Friday, 21 April 2017

Beddington Farm - Movement of Med Gulls!

The Day started off at stupid o clock with a visit to Oaks Park to carry out my BTO early BBS survey. An early start is recommended after the dawn chorus has erupted. I had visited the site previously to set my transect routes and noted the habitats in each section.

My first transect covers the park itself and a small area of farmland on the other side of Croydon Lane. I recorded many common species with Swallow and Skylark making a short list of highlights. The second transect covers half the golf course including the public footpath through a narrow piece of woodland. Willow Warbler was the best find in this section.

The survey took a couple of hours to complete allowing me to sit in some early rush hour traffic as I made the short journey to Beddington Farm. The weather did not really inspire the potential of having a good day there but anything was possible as we enter the peak period of migration.

The first positive note of the day was the sight of low cloud which was slowly covering the Farm. I perched up on my corner which was slightly chilly but it would give me the best possible viewing. Tomas and Markus (MK Ecology) were on site. Swifty joined me and did not need additional oxygen to sustain him at heights he rarely reaches these days. Christian started lower down and walked part of the site finding Wheatear and Yellow Wagtails near the double pylons. I had a male Wheatear guarding my position.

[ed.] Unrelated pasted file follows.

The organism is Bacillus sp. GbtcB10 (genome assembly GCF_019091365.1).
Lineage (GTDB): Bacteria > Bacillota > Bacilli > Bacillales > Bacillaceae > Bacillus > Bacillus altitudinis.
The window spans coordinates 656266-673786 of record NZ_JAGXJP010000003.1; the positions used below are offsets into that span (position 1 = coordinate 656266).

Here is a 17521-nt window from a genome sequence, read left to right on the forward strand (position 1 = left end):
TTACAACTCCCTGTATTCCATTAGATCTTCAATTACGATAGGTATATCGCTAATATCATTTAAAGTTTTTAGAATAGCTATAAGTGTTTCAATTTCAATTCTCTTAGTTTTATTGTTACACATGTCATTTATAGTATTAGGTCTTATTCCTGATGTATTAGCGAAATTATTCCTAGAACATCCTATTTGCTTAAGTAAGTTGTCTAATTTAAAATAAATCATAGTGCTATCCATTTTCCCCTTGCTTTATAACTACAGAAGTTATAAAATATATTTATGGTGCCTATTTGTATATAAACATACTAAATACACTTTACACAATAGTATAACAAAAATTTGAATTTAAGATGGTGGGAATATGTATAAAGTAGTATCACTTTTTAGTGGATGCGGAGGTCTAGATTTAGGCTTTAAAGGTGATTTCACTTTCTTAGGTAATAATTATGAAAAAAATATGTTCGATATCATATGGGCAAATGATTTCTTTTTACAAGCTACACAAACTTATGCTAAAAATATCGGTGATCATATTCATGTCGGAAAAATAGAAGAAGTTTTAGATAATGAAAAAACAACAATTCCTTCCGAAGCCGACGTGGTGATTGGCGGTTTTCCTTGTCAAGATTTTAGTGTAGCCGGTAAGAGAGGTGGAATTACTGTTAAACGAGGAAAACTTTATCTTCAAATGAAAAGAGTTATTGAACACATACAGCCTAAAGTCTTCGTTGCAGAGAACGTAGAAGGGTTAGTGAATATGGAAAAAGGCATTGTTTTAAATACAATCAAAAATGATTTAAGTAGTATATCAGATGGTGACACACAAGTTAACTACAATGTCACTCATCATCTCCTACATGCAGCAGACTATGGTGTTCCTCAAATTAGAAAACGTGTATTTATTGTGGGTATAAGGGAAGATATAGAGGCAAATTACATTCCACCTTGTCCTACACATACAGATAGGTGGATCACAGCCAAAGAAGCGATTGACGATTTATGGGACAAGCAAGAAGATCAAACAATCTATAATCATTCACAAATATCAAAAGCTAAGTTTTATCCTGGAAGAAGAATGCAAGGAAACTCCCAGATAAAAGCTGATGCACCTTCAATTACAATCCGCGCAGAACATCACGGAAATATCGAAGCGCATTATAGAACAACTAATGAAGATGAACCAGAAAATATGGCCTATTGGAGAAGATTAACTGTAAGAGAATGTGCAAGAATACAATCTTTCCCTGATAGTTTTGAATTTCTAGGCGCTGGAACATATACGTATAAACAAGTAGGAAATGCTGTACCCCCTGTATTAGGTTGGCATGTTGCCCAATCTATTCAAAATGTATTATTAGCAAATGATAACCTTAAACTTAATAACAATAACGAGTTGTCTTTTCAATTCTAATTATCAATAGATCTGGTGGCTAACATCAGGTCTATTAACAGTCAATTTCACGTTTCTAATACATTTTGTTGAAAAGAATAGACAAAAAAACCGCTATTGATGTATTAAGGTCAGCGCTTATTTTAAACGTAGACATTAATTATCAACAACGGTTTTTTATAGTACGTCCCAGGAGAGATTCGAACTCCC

The temperature was slowly rising but there did not appear to be much movement in the skies and plans were being hatched to have an early day. A Red Kite and a couple Buzzard in quick succession put that thought on hold and I am now glad I stayed!
Christian started the ball rolling with a couple of Med Gulls circling over the tip. These were well received as they were my first for the year. Shortly afterwards I saw a tight flock of gull flying high entering the site from the E. The flock of thirteen Med Gulls was clearly migrating and identification was confirmed with the assistance of my camera. These birds departed NW with a further three migrating N shortly afterwards.
I even saw a glimmer of excitement on Swifty’s face for a couple of seconds. This was a great site to feast my eyes on and all the birds were adults and were not hanging around for anything!
The next addition to the days gull list was a washed out Glaucous Gull that flew past Markus who was conducting a count on the South lake and straight into eye level view from the corner. The bird landed on the main island for a short rest before flying off with a group of mixed gulls. Swallow and Sand Martin made up the numbers of migrants for the day.
Note to self check camera setting when changing from sky to land. This was the best I could do with a horrendously over exposed shot of the Glaucous Gull!

Not a bad days birding considering the conditions did not appear to be right on site!

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